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Legionella

Legionella bacteria are found naturally in the environment and thrive in warm water habitats. Problems can occur when building water systems are contaminated with Legionella bacteria. Exposure to legionella bacteria can cause serious, life-threatening infections.

Legionellosis

Legionellosis actually refers to two illnesses: Legionnaire’s Disease and Pontiac Fever. Both illnesses are caused by exposure to Legionella bacteria. Most commonly, people get Legionnaires’ disease or Pontiac Fever when they inhale water vapor or mist from building water systems that have been contaminated with Legionella bacteria.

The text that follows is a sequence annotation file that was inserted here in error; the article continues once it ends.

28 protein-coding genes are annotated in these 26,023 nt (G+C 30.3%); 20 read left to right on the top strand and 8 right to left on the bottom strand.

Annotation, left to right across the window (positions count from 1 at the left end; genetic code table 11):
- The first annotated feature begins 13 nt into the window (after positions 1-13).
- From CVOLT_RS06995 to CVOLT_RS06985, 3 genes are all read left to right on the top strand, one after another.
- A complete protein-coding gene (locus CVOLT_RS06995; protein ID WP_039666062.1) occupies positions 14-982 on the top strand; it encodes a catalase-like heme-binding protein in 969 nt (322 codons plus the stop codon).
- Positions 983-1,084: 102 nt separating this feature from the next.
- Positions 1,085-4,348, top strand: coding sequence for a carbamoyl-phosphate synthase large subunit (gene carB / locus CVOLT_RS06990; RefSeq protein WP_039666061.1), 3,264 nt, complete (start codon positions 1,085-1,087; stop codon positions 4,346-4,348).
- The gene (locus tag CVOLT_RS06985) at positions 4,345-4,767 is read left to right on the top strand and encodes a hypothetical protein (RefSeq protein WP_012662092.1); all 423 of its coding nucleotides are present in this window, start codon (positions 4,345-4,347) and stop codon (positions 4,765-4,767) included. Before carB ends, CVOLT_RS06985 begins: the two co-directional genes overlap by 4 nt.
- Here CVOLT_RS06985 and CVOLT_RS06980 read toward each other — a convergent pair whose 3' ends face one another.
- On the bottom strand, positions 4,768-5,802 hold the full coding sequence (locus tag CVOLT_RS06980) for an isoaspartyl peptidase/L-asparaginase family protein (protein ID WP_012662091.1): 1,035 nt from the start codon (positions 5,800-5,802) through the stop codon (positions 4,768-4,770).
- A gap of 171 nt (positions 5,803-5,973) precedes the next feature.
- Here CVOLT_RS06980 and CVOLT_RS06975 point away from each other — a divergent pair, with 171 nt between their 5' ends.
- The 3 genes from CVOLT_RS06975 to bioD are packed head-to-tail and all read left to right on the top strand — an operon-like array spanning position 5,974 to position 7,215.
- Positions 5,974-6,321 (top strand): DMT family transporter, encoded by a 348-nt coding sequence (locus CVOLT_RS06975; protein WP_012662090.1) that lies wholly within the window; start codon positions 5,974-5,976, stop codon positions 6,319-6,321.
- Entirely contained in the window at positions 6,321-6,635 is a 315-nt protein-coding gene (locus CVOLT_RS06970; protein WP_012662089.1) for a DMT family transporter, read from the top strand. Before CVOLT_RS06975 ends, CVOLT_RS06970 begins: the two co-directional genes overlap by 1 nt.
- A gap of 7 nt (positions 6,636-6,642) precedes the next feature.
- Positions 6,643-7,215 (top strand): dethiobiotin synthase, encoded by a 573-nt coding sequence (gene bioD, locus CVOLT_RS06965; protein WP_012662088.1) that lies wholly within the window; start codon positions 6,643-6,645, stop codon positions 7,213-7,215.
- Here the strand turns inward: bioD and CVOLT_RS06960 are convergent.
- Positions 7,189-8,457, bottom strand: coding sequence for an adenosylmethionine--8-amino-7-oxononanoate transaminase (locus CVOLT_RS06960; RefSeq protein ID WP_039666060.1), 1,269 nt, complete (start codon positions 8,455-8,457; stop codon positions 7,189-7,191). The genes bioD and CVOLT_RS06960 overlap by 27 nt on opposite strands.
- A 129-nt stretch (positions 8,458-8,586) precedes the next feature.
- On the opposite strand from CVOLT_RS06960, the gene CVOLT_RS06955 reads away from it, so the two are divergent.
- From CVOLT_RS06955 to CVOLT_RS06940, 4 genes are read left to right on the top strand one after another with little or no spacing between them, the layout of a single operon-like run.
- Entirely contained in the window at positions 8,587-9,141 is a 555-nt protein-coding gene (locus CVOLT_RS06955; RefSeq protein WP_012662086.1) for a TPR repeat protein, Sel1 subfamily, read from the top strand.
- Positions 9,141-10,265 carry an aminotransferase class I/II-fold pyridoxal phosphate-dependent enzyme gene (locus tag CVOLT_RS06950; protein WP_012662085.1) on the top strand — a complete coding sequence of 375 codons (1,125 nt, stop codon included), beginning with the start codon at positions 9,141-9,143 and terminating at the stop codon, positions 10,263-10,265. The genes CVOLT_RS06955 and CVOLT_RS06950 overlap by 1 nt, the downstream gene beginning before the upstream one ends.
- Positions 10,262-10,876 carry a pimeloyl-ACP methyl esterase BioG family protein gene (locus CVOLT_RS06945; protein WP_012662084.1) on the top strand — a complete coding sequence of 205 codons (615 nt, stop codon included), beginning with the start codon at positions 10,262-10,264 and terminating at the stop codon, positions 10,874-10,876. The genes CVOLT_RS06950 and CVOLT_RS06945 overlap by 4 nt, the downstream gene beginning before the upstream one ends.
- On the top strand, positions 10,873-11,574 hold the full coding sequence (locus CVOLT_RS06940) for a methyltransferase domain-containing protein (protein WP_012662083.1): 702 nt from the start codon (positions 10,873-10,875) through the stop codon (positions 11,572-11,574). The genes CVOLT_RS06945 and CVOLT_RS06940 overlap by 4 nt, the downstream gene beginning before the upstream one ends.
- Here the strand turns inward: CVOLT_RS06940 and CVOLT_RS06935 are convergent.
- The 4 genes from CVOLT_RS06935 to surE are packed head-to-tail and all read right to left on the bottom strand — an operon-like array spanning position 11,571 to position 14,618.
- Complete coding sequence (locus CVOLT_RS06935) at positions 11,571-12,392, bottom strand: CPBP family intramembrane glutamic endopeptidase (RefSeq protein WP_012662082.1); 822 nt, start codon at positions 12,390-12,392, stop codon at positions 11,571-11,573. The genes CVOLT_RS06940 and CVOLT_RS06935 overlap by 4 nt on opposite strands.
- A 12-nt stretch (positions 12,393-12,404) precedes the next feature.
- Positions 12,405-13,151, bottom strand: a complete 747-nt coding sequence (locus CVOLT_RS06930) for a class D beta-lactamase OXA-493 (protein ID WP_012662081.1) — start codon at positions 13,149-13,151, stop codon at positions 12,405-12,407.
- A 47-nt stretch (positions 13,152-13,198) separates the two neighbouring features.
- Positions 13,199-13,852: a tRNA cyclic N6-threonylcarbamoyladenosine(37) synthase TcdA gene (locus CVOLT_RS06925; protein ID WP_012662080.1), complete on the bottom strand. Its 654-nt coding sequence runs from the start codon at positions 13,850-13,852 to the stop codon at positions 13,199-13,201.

Legionnaires’ Disease

In the United States, between 8,000 and 18,000 people are hospitalized for Legionnaires’ disease each year. People with Legionnaires’ disease often end up with a lung infection (pneumonia) because legionella bacteria grow so well in the lungs. In about 10 percent of cases, Legionnaires’ disease ends up being fatal.

Pontiac Fever

Pontiac Fever is the lesser of two evils. It is caused by the same legionella bacteria as Legionnaires’ disease, but results in less severe, flu-like symptoms.

History

The first known outbreak of Legionellosis, or Legionnaires’ Disease, occurred at the 1976 American Legion Convention in Philadelphia. (Yes, this is where Legionellosis got its name.) Over 200 attendees acquired the infection and between 29 and 34 died from the disease.

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Resources

ANSI / ASHRAE Standard 188: Legionellosis Risk Management
Legionella Testing: Which Method Should Hospitals Use in Case of an Outbreak?
Where There Is Scale, There Could Be Legionella Bacterium